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Behind the Line: Vancouver chef turns ‘trash’ into treasure
Blue Water Café celebrates niche species
By Lauren Kramer
April 01, 2014
When Frank Pabst started his Unsung Heroes sustainable seafood festival at Vancouver’s Blue Water Café 10 years ago, his main motivation had nothing to do with increasing traffic at this trendy, fine-dining hot spot. A founding member of the Vancouver Aquarium’s Ocean Wise conservation program, the 47-year-old executive chef was driven by a sense of responsibility to initiate, promote and improve the festival held each February. He hoped to bring awareness to local, niche seafood species that are often overlooked, and to avoid species that he deems unsustainable.
“Being a chef at a seafood restaurant and the father of two children, sustainability is kind of a no-brainer,” he says. “I have a responsibility to choose seafood that’s sustainable, plentiful and high quality. I want to make sure that in 10 years, when my kids are adults, there’s still salmon and halibut around and they can enjoy going out and seeing all these fish on restaurant menus.”
It’s no coincidence that the festival takes place in February, when West Coast salmon are out of season. The goal of the menu is to encourage diners to try underutilized species by packaging them with more familiar ingredients. The sturgeon liver is served as a pâté with white anchovy bruschetta, marinated red pepper and buffalo mozzarella, while the sardine is stuffed with pine nut gremolata and wrapped in a thin sheet of fried bread and the herring tartare is paired with ginger, shiso and green onion and ponzu sauce. Among the 12 items on the Unsung Heroes menu are jellyfish, mackerel, octopus, seaweed salad, sea cucumber and whelk, and all of them are priced between $9 and $12 per entrée. Previous years have featured steamed gooseneck barnacles and poached periwinkles.
“The menu is not really meant to commit our guests to a whole evening of Unsung Heroes,” says Pabst, who hails from Aachen, Germany. “Our initial thought was to have them as sharing plates on a table, so people could try them and discuss the textures and flavors. Often they have a stronger flavor than, say, halibut, so we’re trying to come up with packages to make them approachable. For example, we use the sea urchin as an ingredient in a mousse with scallop meat, eggs and whipped cream, to give diners the flavor of sea urchin, but slightly toned down.”
The opportunity to work with different species each February is also a fun one for the kitchen staff, he says. “As much as we like to work with halibut, sturgeon and Arctic char, it’s nice to work with stronger flavors, items that are a bit more unique.”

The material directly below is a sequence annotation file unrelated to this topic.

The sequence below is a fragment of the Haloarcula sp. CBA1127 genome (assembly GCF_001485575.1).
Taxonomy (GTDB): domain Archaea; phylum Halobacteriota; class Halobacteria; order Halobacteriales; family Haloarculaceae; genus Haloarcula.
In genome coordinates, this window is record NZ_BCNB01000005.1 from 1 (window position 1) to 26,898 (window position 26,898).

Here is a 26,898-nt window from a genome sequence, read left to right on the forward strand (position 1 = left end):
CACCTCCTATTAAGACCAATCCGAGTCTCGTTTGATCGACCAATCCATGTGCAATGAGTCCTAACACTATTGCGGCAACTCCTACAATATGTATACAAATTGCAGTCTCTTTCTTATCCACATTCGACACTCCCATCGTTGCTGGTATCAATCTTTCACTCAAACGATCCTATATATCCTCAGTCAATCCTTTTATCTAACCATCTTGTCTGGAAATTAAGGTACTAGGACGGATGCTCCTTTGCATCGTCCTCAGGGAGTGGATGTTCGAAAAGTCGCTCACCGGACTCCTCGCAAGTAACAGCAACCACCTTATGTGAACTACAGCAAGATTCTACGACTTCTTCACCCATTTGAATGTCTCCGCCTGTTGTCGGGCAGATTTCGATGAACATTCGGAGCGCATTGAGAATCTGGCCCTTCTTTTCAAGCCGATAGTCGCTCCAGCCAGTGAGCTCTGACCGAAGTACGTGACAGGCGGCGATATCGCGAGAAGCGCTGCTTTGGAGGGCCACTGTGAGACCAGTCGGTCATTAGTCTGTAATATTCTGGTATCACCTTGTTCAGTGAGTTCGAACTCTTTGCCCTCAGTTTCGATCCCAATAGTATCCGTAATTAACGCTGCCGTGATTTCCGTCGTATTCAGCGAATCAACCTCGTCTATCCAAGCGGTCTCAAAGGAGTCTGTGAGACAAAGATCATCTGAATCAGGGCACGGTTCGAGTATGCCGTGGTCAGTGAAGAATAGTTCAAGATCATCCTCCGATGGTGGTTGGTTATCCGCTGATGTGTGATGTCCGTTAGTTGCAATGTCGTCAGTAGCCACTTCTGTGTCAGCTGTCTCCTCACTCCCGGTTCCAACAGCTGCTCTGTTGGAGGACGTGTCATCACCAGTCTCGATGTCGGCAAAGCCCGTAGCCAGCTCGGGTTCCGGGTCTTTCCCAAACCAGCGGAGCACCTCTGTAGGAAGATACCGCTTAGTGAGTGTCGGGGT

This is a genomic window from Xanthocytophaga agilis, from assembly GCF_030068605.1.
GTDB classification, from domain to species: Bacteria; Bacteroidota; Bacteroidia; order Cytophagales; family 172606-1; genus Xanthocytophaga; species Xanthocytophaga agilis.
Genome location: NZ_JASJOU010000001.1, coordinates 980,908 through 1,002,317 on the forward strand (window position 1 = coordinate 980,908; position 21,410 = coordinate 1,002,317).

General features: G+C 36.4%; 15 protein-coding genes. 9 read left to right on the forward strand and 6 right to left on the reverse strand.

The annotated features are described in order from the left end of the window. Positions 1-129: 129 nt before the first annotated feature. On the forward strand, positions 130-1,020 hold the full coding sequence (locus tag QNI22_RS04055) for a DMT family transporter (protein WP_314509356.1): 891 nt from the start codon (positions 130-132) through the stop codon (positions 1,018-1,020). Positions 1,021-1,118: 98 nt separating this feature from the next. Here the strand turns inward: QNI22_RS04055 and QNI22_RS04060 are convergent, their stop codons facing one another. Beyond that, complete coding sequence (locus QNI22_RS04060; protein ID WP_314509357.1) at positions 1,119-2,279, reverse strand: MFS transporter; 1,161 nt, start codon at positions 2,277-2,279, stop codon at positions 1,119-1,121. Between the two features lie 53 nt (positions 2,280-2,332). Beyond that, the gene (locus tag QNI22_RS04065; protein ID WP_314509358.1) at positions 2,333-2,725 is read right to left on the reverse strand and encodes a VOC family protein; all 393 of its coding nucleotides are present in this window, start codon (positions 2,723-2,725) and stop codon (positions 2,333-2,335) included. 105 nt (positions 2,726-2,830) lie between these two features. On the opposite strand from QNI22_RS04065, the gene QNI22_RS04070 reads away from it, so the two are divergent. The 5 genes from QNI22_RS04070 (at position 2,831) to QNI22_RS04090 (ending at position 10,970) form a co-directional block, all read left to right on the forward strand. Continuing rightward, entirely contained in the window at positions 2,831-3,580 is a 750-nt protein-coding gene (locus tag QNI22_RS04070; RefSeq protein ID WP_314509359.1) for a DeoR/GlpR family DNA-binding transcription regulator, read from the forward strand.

Housed in a brick and beam heritage warehouse, the 450-seat restaurant is owned by the Toptable Group, which has five eateries in British Columbia. Blue Water’s menu is focused almost entirely on seafood, both wild and farmed.
“I’m a proud supporter of farmed products, as long as they’re farmed sustainably,” says Pabst. He sources Arctic char farmed in the Yukon, white sturgeon farmed by Target Marine Hatchery in Sechelt, British Columbia, and oysters, shellfish, mussels and clams shipped from various farms several times a week. Of the wild seafood, the majority is line- or trap-caught. A raw bar on one side of the restaurant delivers nigiri, sashimi and innovative combinations of sushi rolls, while two live tanks in the kitchen contain geoducks, sea urchins, spot prawns, crabs and lobsters, depending on the season. Opposite the raw bar is an open kitchen where staff prepare seafood on ice and a variety of entrées that accentuate its east meets west theme, including sablefish in a miso sake glaze and Arctic char with wakame seaweed.
Pabst is thrilled that sales of the Unsung Heroes entrées have increased by 400 percent over the years, demonstrating that they are not just palatable, but popular. On a recent February evening his staff prepared 50 plates of sturgeon liver, a dish he never imagined would be so well received.
“It’s always challenging to make an interesting menu that sells, but that’s also Ocean Wise-approved or in keeping with the best alternatives on the Monterey Bay Aquarium’s Seafood Watch program,” he reflects. “You look at those organizations’ judgments of what species are good and what’s bad and you have to make your own mind up about what you can stand behind. I’ve learned that everything is not always black and white — I have to talk to my suppliers, read stories online and then decide for myself what I can serve.”Contributing Editor Lauren Kramer lives in Richmond, British Columbia